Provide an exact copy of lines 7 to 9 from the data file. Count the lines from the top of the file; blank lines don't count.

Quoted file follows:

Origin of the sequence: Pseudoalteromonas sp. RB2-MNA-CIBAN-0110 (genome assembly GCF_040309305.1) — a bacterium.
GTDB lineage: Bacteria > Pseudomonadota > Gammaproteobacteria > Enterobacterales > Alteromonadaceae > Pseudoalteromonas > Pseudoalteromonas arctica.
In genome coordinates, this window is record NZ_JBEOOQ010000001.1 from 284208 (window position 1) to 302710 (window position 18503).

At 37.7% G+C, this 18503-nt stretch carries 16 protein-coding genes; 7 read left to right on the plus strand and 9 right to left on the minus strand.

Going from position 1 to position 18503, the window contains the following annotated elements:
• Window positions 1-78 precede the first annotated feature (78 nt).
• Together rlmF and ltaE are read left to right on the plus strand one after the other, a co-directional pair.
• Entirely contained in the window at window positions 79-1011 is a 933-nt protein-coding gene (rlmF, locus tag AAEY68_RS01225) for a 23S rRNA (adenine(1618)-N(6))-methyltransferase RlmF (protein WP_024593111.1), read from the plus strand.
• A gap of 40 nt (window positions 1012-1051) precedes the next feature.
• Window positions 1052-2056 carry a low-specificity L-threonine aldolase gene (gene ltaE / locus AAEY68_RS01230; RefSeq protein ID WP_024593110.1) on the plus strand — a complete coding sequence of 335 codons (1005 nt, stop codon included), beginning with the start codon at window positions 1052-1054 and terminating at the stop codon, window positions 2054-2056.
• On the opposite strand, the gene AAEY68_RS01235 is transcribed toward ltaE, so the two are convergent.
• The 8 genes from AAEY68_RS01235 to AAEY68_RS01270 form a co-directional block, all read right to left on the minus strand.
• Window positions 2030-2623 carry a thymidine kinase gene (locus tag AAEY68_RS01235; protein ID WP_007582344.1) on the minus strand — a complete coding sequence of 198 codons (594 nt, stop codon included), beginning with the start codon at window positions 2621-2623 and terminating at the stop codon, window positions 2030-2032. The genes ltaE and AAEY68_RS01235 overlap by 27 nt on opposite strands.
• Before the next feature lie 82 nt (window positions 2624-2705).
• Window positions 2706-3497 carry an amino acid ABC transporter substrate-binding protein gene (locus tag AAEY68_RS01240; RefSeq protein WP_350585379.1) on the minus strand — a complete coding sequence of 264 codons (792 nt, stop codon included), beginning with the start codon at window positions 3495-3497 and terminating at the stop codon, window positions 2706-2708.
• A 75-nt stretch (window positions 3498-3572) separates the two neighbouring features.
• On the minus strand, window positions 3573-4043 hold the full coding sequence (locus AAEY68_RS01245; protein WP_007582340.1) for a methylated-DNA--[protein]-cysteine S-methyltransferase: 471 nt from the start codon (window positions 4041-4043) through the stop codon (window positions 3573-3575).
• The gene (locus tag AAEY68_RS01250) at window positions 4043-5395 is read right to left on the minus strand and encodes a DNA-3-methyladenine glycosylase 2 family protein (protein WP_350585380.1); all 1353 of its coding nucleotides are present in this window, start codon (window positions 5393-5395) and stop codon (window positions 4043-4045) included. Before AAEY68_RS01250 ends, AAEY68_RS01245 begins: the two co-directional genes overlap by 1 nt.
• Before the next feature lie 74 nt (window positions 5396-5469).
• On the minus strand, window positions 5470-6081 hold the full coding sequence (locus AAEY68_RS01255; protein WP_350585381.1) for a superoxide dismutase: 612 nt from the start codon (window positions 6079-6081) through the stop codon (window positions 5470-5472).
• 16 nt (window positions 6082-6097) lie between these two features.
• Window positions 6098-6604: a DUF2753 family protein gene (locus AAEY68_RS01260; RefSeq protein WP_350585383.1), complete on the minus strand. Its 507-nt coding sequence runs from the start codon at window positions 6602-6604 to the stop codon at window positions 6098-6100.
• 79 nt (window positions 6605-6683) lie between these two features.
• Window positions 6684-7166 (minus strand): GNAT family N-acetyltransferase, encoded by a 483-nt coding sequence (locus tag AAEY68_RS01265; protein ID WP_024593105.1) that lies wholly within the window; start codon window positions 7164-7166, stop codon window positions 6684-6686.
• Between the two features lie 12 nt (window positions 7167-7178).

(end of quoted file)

• Together rlmF and ltaE are read left to right on the plus strand one after the other, a co-directional pair.
• Entirely contained in the window at window positions 79-1011 is a 933-nt protein-coding gene (rlmF, locus tag AAEY68_RS01225) for a 23S rRNA (adenine(1618)-N(6))-methyltransferase RlmF (protein WP_024593111.1), read from the plus strand.
• A gap of 40 nt (window positions 1012-1051) precedes the next feature.